The UCLA Musicology Department is part of the Herb Alpert School of Music at UCLA, which also includes Music and Ethnomusicology departments.
The mission of the UCLA Musicology department is to foster transformative critical thinking about music and musical practices. It defines its subject as broadly as possible, and seeks to integrate musical analysis, interpretations, social/cultural theory, performance, and historiography at all levels of specialization from general education to professional musicological training.
Musicologists study the history, cultural contexts, and interpretation of music. While the discipline has tended, historically, to focus largely on European art-music repertories, in recent decades it has expanded to include many other traditions as well as other regions, in line with the syncretic vision of the Herb Alpert School. The Department of Musicology at UCLA now leads the field nationally and internationally in offering advanced training within this broader vision of the discipline.
Department of Musicology
Recent Work (5)
Radiation Sounds: Marshallese Music and Nuclear Silences
On March 1, 1954, the US military detonated “Castle Bravo,” its most powerful nuclear bomb, at Bikini Atoll in the Marshall Islands. Two days later, the US military evacuated the Marshallese to a nearby atoll where they became part of a classified study, without their consent, on the effects of radiation on humans. In Radiation Sounds Jessica A. Schwartz examines the seventy-five years of Marshallese music developed in response to US nuclear militarism on their homeland. Schwartz shows how Marshallese singing draws on religious, cultural, and political practices to make heard the deleterious effects of US nuclear violence. Schwartz also points to the literal silencing of Marshallese voices and throats compromised by radiation as well as the United States’ silencing of information about the human radiation study. By foregrounding the centrality of the aural and sensorial in understanding nuclear testing’s long-term effects, Schwartz offers new modes of understanding the relationships between the voice, sound, militarism, indigeneity, and geopolitics.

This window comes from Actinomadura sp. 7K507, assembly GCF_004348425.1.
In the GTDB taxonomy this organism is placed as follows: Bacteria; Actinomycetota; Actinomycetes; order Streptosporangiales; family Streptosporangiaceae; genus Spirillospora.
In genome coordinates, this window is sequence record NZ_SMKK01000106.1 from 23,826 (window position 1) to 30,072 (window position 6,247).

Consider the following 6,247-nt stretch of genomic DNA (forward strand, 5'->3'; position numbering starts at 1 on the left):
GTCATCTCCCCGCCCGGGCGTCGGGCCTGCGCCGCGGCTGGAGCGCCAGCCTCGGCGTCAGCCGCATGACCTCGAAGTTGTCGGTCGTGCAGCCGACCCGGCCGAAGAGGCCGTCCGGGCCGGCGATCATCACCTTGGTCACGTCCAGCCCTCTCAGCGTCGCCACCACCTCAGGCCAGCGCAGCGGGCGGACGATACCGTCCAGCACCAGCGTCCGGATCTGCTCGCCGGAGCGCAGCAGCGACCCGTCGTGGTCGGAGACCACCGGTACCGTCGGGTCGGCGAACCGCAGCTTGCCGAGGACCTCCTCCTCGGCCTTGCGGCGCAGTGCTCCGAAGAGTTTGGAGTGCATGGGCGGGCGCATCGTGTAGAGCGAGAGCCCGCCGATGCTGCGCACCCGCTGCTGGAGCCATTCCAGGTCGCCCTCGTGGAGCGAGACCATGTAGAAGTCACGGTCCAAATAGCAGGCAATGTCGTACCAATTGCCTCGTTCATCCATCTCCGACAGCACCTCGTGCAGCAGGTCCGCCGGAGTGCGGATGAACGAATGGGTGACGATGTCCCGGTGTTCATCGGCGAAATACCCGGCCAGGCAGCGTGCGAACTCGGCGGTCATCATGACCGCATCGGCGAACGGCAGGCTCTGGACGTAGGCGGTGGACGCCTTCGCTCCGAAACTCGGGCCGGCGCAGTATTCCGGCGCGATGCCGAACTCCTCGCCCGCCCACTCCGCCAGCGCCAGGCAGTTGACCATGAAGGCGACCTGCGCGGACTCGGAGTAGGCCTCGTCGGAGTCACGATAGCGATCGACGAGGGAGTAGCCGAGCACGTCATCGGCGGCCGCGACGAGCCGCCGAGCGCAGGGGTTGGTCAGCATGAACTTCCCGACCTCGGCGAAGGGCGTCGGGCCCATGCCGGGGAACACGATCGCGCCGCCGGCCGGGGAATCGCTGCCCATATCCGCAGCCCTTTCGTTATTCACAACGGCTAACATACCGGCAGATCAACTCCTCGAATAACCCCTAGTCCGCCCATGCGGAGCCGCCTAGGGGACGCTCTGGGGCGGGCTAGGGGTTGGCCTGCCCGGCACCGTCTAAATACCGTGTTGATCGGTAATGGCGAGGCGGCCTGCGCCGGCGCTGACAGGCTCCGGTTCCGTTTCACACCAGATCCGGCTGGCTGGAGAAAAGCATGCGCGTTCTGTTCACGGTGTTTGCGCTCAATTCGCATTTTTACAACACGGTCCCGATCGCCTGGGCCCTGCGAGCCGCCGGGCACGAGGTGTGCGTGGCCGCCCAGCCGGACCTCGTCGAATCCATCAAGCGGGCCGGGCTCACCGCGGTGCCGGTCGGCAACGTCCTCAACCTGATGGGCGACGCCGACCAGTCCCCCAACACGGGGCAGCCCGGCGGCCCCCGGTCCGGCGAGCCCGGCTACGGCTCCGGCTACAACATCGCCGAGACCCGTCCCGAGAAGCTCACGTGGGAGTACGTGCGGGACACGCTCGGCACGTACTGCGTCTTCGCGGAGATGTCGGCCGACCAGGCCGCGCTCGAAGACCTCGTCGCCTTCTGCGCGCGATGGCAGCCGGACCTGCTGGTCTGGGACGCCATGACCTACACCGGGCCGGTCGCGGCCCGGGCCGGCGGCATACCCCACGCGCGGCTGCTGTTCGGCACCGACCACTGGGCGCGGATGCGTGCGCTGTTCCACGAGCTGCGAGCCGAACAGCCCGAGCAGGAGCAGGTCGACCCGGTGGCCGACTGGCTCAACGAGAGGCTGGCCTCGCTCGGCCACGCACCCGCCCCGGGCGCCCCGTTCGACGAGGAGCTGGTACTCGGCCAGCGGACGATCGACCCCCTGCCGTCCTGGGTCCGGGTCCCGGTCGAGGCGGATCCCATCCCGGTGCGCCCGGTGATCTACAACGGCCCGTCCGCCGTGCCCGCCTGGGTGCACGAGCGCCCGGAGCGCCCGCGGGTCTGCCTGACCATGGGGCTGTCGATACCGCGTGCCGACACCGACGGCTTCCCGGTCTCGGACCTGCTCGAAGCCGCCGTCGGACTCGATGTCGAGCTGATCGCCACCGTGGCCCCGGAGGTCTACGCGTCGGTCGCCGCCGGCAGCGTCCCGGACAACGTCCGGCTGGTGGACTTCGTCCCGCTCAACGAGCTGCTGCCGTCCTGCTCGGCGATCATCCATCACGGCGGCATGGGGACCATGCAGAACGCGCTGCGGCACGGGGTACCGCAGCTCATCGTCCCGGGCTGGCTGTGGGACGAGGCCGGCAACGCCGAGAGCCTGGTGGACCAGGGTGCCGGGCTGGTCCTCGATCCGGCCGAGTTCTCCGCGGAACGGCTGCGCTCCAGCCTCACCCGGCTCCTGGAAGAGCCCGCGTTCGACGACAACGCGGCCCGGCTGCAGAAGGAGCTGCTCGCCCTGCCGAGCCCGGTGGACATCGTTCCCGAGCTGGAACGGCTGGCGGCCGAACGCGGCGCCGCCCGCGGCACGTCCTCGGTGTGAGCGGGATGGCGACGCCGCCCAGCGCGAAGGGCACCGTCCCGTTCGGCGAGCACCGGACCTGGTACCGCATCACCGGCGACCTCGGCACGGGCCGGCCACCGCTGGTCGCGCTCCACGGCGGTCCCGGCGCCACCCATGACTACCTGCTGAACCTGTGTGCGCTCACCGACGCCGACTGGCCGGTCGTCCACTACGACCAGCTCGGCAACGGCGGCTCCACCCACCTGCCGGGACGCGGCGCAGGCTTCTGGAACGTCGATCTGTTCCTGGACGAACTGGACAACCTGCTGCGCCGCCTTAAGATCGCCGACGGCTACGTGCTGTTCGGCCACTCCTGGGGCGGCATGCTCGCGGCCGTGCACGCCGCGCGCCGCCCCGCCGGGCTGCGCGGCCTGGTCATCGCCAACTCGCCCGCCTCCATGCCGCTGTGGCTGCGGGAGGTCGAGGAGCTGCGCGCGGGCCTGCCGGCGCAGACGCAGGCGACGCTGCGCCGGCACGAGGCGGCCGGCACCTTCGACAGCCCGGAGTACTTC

Luigi Boccherini: Dictionary of Persons, Places, and Terms
An illustrated dictionary of names, places, and terms pertinent to the life and art of Luigi Boccherini (1743-1805), containing some 400 entries and accompanied by a short biographical sketch of the composer. It also includes a comprehensive Bibliography and an up-to-date CD Discography.
Everything Man: The Form and Function of Paul Robeson
From his cavernous voice and unparalleled artistry to his fearless struggle for human rights, Paul Robeson was one of the twentieth century's greatest icons and polymaths. In Everything Man Shana L. Redmond traces Robeson's continuing cultural resonances in popular culture and politics. She follows his appearance throughout the twentieth century in the forms of sonic and visual vibration and holography; theater, art, and play; and the physical environment. Redmond thereby creates an imaginative cartography in which Robeson remains present and accountable to all those he inspired and defended. With her bold and unique theorization of antiphonal life, Redmond charts the possibility of continued communication, care, and collectivity with those who are dead but never gone.